A Mission firefighter will appear in court again next month as he continues his fight to receive worker’s compensation.
Lt. Homer Salinas, a veteran of the Mission Fire Department since 2002, was diagnosed with renal cell carcinoma in 2017 and successfully fought in court to receive workers’ compensation from the city’s health insurance carrier to assist him in paying for his cancer treatment.
However, in 2019, Texas Municipal League filed a lawsuit against Salinas on behalf of the city of Mission to prevent the cancer-stricken firefighter from receiving roughly $100,000 for four surgeries he underwent from 2017 through 2018.
Salinas, who appeared in district court for the latest hearing of the case last week, said he was frustrated by TML’s tactics.
Previously, Salinas went before a benefit review council twice and an appeals court to contest TML’s decision. All ruled in favor of Salinas receiving compensation, the firefighter said.
“And now they’re attempting to overturn what three courts have ruled by suing me to recoup all the money,” Salinas said of TML. “They do this a lot. It’s a scare tactic to tire you out from fighting and spending a lot on lawyers.”
TML originally argued that Salinas did not meet the qualifications to receive worker’s compensation as there was nothing linking Salinas’ cancer diagnosis with his job as a firefighter despite data from the National Institute for Occupational Safety and Health finding that cancer is the “most dangerous threat to firefighter health and safety today,” and “cancer caused 63 percent of career firefighter line-of-duty deaths from January 1, 2002 to December 31, 2017” based on additional data from the International Association of Fire Fighters.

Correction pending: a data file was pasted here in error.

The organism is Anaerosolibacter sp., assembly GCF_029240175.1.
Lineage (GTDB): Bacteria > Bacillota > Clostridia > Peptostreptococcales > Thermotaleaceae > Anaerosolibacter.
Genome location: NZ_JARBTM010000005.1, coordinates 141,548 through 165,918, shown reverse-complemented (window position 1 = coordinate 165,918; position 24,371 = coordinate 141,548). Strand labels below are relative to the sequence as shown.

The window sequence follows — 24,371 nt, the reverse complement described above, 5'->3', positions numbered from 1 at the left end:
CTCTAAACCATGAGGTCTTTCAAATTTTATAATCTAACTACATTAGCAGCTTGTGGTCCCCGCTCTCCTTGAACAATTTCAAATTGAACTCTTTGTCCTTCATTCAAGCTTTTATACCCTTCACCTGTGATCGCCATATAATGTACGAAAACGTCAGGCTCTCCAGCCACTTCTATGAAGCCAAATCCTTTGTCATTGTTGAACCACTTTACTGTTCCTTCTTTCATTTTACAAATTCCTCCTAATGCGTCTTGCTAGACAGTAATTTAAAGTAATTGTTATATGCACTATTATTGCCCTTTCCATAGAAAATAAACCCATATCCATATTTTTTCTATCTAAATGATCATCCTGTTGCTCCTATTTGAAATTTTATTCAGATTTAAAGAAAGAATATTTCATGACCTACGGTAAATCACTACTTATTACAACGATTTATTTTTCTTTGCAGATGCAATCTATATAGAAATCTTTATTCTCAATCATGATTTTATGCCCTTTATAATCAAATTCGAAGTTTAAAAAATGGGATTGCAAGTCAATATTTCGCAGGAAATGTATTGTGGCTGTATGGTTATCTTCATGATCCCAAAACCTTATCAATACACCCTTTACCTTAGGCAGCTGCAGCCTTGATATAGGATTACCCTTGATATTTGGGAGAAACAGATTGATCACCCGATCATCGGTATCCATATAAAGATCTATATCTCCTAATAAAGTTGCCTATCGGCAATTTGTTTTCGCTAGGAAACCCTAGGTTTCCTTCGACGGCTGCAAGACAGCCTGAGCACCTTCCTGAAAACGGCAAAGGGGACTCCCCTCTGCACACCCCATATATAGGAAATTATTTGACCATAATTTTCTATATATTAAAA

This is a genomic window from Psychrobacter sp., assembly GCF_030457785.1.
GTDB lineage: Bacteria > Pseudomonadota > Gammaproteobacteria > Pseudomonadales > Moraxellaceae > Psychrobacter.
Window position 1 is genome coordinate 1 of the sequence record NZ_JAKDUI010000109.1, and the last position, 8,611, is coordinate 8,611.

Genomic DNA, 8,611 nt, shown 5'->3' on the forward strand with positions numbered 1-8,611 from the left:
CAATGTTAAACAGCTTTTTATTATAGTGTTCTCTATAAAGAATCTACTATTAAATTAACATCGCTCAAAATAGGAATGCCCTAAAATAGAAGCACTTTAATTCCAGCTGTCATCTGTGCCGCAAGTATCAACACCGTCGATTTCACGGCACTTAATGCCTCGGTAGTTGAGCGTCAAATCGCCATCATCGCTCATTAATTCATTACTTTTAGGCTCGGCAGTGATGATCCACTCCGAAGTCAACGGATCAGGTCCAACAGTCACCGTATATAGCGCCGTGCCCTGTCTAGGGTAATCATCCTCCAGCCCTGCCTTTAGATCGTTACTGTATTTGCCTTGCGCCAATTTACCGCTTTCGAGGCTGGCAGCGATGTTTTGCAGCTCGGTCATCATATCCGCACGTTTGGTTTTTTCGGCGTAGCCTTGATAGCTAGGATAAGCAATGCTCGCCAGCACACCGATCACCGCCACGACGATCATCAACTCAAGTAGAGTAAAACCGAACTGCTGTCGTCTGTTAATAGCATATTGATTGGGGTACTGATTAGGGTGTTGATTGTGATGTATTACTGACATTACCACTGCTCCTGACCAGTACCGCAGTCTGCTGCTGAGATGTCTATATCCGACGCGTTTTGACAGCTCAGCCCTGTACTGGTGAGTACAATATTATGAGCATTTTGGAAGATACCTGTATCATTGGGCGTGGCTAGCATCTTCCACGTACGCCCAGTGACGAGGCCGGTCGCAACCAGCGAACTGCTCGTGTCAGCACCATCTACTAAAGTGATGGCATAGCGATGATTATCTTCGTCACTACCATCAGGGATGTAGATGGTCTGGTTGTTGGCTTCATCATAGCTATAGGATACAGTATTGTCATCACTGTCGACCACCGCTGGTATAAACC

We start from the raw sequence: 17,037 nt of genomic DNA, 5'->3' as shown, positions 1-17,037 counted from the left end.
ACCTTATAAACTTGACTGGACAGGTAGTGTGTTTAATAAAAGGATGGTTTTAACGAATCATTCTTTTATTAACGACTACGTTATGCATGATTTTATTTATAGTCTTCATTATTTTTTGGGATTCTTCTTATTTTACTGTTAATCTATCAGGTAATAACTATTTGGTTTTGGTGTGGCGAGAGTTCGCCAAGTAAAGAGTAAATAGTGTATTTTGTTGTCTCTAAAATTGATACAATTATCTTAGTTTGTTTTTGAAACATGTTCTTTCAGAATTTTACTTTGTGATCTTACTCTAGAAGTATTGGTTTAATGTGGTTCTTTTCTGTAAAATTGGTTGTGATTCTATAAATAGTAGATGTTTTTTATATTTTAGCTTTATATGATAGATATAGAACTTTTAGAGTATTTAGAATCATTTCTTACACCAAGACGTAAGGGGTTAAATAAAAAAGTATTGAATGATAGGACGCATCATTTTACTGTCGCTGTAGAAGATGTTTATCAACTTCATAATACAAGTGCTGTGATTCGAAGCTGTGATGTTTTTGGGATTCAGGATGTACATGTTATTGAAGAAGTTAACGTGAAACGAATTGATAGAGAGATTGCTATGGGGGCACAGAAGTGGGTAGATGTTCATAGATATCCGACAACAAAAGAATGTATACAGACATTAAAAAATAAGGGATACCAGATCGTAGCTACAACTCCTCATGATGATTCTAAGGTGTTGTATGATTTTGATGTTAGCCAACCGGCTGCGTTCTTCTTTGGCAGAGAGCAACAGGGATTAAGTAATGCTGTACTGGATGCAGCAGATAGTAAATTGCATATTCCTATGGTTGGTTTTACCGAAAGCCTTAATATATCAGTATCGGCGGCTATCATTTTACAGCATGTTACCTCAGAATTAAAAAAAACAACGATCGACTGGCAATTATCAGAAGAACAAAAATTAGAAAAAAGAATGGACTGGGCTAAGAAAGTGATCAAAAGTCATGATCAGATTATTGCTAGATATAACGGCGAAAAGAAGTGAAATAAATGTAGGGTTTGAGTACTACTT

The city of Mission ended up suing TML for Salinas to receive his benefits in 2017. Two years later, TML sued Salinas on behalf of the city to appeal the decision in district court.
The TML lawsuit from the city was enacted because the city’s interlocal agreement with TML waives all the city’s legal rights to TML, leaving the insurance carrier with the authority to take all legal action without authority from the city, according to the Mission Firefighters Association.
The city had previously stated they were unaware of the lawsuit against Salinas prior to him being served and never instructed TML to file one.
During the Jan. 22 court hearing in front of 275th District Court Judge Marla Cuellar, lawyers for TML asked for more time as they’ve yet to find an expert witness, which Judge Cuellar granted by setting a docket control conference for Thursday, Feb. 11.
Salinas said his lawyer has filed a motion to strike the case as the deadline for TML to assign an expert witness to the case was set 15 months prior to the January hearing.
“We won’t know much until February 11 to see if the judge will uphold the strike. We’re in limbo until that happens,” Salinas said. “Now I’m just going through everyday life and working and hope the court will rule in my favor as previous courts did.”
Mike Silva, president of the Mission Firefighters Association, said Salinas’ case is one many that firefighters are facing.
“It’s unfortunate, the city has an obligation to its employees to ensure they’re protected but TML seems to have the city pretty much cornered in its interlocal agreement that they have no say,” Silva said. “Bottom line is it comes down to using taxpayers’ dollars to fight against their own employees. It’s a very big step in the right direction if we were to win, and I’m confident we will. It’s just a whole legal process we have to go through to show to the rest of the state of Texas that firefighters are very strong and will not give up on the legal battle we shouldn’t be dealing with anyway.”
Salinas said the legal ordeal has taken a toll on him and his family. Despite conquering cancer, he still must go to MD Anderson Cancer Center in Houston once a year for three days of testing for the rest of his life, he said.
“Every day I try not to think of this, but the struggle is there. I’ve broken down about it multiple times,” Salinas said. “I’ve proven my point three times in court but we’re still going through this process. It’s a burden on my family and me that hurts. I was a volunteer fireman; this is my community and it feels ugly to be sued here. It’s a struggle I have to put aside before getting on the fire truck and doing my job.”